Though I tried, I could not initiate a dialogue with like-minded people.
Even some of our ZT board members felt that fixing government schools was a lost cause and were not in a mood to abandon IMPTL.
I, on the other hand, was not in the mood to suggest any further ‘innovative’ solution, and felt that the real solution was to roll up our sleeves and fix the state school system.
FIXING A GOVERNMENT SCHOOL
To start this dialogue, Zindagi Trust took over the transfer of management of a government school for girls called SMB Fatima Jinnah Government School (FJGS), located in Karachi’s Garden West area.
But my board informed me that I would have to raise funds separately for this initiative and the board would only lend support if and when they saw some tangible results of the reform.
I thought this was fair.
I then requested Abida Parveen to sing a song with me to raise some initial funds for the school. The basic theme of the song was “No differences can be the only way to make a difference.”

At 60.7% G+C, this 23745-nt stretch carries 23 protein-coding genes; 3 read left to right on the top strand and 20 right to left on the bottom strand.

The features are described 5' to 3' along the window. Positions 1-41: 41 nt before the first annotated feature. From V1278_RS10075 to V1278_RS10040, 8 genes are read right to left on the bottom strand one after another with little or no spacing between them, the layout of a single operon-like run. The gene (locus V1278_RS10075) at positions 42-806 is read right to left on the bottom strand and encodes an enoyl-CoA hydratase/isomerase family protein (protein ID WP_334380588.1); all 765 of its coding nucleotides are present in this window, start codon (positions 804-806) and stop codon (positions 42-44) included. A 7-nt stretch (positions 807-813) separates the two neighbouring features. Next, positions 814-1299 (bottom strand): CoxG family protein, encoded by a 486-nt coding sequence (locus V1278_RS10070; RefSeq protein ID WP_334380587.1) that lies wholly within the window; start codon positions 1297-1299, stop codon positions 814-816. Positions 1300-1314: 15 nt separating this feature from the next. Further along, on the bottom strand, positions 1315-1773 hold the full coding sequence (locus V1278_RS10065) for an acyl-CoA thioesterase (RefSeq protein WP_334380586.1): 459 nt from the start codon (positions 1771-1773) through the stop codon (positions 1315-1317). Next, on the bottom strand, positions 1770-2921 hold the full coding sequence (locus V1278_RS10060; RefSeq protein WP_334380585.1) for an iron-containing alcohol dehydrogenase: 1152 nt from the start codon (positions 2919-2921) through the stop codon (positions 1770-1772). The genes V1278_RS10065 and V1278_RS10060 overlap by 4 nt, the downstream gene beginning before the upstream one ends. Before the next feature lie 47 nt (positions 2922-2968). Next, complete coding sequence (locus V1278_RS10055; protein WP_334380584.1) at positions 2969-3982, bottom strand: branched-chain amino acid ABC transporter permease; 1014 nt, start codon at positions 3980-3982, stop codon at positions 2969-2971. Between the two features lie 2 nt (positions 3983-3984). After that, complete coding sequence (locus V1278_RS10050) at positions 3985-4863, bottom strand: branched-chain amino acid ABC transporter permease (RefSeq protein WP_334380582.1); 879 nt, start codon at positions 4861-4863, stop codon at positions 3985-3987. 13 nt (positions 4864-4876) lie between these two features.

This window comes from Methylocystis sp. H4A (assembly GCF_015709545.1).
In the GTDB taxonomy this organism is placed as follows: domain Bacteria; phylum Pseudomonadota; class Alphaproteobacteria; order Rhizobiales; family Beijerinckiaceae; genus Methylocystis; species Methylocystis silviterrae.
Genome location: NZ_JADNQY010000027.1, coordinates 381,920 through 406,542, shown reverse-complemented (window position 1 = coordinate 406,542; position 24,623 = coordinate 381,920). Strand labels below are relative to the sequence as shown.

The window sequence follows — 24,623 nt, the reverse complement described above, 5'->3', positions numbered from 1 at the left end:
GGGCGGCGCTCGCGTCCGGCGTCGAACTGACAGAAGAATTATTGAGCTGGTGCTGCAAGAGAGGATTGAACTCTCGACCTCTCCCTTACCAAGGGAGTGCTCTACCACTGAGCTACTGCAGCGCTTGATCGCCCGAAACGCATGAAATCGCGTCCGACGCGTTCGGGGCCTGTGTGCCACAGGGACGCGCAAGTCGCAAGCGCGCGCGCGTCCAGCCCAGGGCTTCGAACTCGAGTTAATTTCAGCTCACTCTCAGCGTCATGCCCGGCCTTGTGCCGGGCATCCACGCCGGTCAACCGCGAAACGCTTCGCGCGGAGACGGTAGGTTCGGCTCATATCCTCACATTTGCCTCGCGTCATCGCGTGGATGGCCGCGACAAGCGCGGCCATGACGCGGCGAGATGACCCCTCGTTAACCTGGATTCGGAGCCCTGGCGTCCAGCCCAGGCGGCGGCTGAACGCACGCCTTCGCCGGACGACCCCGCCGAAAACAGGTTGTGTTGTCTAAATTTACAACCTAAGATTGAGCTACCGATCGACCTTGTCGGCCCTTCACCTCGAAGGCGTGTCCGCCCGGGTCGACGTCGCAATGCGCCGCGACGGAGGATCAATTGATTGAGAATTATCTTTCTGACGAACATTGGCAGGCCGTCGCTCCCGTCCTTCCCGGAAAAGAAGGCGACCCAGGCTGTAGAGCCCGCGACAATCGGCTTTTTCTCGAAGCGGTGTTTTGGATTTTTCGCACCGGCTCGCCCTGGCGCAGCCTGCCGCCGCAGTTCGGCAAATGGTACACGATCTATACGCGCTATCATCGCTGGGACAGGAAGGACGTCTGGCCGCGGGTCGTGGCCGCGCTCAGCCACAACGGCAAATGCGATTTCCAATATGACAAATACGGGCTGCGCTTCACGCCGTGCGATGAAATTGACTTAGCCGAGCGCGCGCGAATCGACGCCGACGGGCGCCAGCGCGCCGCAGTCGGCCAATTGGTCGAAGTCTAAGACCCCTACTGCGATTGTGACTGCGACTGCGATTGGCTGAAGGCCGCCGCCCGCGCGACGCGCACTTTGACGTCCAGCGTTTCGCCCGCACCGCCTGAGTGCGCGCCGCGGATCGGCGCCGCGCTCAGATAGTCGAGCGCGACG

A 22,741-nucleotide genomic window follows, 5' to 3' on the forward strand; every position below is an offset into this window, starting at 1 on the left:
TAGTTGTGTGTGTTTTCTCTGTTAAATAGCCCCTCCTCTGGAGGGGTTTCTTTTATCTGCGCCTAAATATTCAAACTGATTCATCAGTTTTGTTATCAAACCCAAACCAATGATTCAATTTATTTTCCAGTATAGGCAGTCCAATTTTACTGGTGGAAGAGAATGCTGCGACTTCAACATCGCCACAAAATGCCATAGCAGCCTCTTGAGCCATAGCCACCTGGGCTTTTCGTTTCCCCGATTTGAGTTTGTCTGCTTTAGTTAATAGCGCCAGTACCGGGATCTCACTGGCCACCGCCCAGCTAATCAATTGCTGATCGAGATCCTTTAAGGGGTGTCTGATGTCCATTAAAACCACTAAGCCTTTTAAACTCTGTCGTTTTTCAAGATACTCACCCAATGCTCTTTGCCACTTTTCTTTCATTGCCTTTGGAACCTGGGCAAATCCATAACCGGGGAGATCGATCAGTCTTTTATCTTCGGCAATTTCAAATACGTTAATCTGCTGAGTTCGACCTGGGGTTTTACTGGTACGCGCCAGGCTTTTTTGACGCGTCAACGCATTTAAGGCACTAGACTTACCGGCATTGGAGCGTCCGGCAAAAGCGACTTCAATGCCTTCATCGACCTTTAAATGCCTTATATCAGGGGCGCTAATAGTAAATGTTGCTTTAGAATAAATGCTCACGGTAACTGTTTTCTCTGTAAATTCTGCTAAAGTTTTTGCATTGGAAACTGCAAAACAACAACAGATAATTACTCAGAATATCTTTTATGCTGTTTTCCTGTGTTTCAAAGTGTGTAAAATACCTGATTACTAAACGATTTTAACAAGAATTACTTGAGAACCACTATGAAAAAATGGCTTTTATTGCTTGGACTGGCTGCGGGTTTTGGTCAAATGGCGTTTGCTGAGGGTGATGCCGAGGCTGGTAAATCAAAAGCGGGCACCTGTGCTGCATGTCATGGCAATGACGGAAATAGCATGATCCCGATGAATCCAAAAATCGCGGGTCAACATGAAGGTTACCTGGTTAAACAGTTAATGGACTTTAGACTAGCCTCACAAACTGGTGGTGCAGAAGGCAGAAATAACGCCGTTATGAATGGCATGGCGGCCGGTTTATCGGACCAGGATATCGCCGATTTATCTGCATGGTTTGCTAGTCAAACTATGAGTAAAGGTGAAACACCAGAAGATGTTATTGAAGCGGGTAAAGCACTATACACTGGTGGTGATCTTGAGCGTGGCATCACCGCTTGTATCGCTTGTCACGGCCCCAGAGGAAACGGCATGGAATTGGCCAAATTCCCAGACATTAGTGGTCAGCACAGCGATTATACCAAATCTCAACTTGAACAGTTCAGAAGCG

In the process of working on FJGS I learnt that there could be two approaches to turn around a government school.
The first was to introduce just cosmetic quick-fixes, like providing some books and training some teachers, luring them with samosas and chai on the menu.
The second was a clean-up operation with zero tolerance for everything that didn’t fit into what a good school should be.
I soon realised that turning around one government school was like turning around all of Pakistan on a small scale; it involved dealing with the land mafia who often use religion and patriotism to encroach on land, and to deal with corrupt, irregular and even ghost staff.
We adopted the second approach with a three-pronged strategy involving infrastructure refurbishment and administrative steps in the first part, academic changes in the second and policy changes in the third.